At some point I began to absorb into the deep “thusness” of the moment, a quiet sense of interconnectedness with everything around me, above me and below me. Resting stones, lapping waves, passing clouds, a meandering monarch butterfly. I left my circle, walked down to the water, peeled off my shorts and slid naked into the great lake. I swam out with my face down and eyes open, gliding over massive submerged boulders and schools of tiny darting fish. When I climbed out I felt like the first man, and let the sun dry me off completely for the first time in my life. This was a primal, oddly thrilling experience. I’m part of all this, I realized, an earth creature.
As the sun lowered to the horizon on that second day I watched the sun set, and found a piece of paper on which I had scribbled the long list of activities I wanted to reorganize in my life. But with my mind now in neutral, completely still, I watched the fierce ball of sun drop silently and slowly, changing from white hot to yellow, to simmering orange, and then a luminous blood red.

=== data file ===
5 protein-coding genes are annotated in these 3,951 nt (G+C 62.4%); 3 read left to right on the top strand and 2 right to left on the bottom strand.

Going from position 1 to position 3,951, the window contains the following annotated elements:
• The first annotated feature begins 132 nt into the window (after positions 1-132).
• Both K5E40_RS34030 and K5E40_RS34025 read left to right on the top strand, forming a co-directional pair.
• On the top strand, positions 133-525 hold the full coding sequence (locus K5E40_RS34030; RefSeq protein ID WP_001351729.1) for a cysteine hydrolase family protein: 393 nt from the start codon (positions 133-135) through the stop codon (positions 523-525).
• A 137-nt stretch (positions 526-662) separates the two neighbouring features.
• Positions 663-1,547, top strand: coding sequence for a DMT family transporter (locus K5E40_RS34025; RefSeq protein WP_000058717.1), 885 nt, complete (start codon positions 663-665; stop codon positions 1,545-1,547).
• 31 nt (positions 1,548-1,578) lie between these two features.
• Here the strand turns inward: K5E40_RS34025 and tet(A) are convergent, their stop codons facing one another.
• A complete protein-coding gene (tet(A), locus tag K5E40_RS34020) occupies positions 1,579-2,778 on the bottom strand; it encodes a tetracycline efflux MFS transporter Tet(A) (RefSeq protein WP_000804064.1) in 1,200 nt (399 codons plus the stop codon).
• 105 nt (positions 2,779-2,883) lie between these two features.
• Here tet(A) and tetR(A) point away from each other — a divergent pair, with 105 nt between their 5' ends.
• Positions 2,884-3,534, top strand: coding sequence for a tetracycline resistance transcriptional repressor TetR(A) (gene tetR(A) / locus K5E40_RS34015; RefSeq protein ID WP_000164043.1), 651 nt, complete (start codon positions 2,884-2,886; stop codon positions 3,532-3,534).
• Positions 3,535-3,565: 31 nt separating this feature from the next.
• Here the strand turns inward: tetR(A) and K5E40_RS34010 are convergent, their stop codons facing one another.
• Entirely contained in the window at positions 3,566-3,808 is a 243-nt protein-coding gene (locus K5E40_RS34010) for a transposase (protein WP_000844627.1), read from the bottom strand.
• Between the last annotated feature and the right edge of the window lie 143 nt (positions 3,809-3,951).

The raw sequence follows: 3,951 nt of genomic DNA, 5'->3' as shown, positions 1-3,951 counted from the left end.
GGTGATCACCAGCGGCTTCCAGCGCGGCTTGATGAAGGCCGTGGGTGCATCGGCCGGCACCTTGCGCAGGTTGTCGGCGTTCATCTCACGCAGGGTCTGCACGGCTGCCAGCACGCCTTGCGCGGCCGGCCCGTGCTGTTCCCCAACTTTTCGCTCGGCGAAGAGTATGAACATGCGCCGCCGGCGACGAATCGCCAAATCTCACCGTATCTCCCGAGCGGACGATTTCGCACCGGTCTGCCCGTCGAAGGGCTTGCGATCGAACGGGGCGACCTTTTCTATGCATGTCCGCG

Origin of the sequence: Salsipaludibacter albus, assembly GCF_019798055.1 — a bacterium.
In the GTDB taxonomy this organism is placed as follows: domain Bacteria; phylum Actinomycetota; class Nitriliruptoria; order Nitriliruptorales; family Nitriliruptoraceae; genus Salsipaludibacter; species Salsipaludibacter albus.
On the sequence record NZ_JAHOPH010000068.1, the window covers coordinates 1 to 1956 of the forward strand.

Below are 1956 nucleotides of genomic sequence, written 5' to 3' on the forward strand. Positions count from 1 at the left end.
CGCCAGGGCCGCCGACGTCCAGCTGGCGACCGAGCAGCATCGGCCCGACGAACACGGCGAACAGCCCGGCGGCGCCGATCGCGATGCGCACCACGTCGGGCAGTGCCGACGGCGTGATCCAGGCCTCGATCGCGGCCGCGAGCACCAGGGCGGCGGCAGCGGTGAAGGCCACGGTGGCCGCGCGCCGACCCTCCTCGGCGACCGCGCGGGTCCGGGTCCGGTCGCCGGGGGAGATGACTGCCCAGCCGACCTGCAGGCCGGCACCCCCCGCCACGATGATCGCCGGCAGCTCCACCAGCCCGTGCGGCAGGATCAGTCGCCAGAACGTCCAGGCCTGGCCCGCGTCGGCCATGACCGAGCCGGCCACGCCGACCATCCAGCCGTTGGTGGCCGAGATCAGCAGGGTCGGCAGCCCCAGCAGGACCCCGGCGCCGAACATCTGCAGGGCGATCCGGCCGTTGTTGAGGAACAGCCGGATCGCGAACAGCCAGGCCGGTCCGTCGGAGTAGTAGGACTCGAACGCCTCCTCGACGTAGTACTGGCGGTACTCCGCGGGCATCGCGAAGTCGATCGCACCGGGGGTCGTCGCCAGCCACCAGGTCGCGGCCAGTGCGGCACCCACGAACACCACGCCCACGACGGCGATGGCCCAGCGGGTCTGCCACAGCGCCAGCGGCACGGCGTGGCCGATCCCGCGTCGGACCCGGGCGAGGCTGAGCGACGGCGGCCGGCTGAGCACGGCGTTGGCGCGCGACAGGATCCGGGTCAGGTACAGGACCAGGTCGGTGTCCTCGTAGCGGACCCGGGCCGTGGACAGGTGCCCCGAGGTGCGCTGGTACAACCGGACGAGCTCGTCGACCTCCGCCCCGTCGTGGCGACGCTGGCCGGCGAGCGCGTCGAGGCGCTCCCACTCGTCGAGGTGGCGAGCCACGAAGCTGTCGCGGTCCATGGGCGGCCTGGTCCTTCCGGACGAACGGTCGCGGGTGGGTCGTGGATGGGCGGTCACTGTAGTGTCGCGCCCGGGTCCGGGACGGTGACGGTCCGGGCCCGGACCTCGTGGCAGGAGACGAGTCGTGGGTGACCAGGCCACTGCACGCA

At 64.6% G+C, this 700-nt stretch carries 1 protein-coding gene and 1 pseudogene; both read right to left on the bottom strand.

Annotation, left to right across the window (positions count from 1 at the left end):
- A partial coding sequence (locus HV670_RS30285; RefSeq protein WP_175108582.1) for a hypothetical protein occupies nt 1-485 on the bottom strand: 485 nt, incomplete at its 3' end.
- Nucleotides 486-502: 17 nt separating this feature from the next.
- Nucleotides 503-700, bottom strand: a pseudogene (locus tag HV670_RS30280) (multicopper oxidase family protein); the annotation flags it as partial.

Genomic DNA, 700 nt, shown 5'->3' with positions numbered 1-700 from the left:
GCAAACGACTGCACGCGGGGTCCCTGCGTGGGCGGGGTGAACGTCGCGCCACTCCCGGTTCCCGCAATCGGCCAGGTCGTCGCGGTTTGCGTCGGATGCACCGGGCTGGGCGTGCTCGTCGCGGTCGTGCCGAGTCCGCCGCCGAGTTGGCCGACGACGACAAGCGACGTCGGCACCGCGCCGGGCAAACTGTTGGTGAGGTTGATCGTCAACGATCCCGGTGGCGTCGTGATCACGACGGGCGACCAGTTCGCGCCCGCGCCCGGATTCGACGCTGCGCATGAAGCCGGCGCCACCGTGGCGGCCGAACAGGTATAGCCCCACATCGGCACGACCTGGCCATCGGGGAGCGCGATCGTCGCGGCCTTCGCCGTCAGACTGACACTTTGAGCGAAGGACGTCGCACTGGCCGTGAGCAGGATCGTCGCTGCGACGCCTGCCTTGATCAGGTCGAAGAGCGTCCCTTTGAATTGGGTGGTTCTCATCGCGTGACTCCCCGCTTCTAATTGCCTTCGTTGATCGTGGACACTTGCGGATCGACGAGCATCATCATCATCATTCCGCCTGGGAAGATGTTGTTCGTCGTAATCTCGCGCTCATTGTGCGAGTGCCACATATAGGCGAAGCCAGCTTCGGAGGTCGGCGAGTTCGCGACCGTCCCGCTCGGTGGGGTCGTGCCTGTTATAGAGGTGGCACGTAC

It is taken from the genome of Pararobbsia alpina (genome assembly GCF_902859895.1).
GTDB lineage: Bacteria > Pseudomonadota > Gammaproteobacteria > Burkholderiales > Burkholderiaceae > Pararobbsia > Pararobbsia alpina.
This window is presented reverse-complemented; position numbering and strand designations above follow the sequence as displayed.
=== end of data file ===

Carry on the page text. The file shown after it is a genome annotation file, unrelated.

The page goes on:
Just as the sun touched the diamond-sparkling water something happened in me. It was like a deep, soundless shift in awareness and perception. My mixed-up thoughts, feelings and physical senses all lined up suddenly, like iron filings respond to the presence of a great magnet, or when you drive past a thick grove of trees and realize, at a certain angle, that all the trees were planted in neat rows and you can see through the entire grove. It was like being in a dense ground fog for days and then the fog suddenly thins out, and you can see, farther ahead. You can see what was out there all along but had been obscured. Vision.
And what I saw--or to be more accurate, felt--was what I needed to do about all those activities in my life. It was so clear it was as if someone had tapped the edge of a crystal glass with a table knife at a wedding. Ding: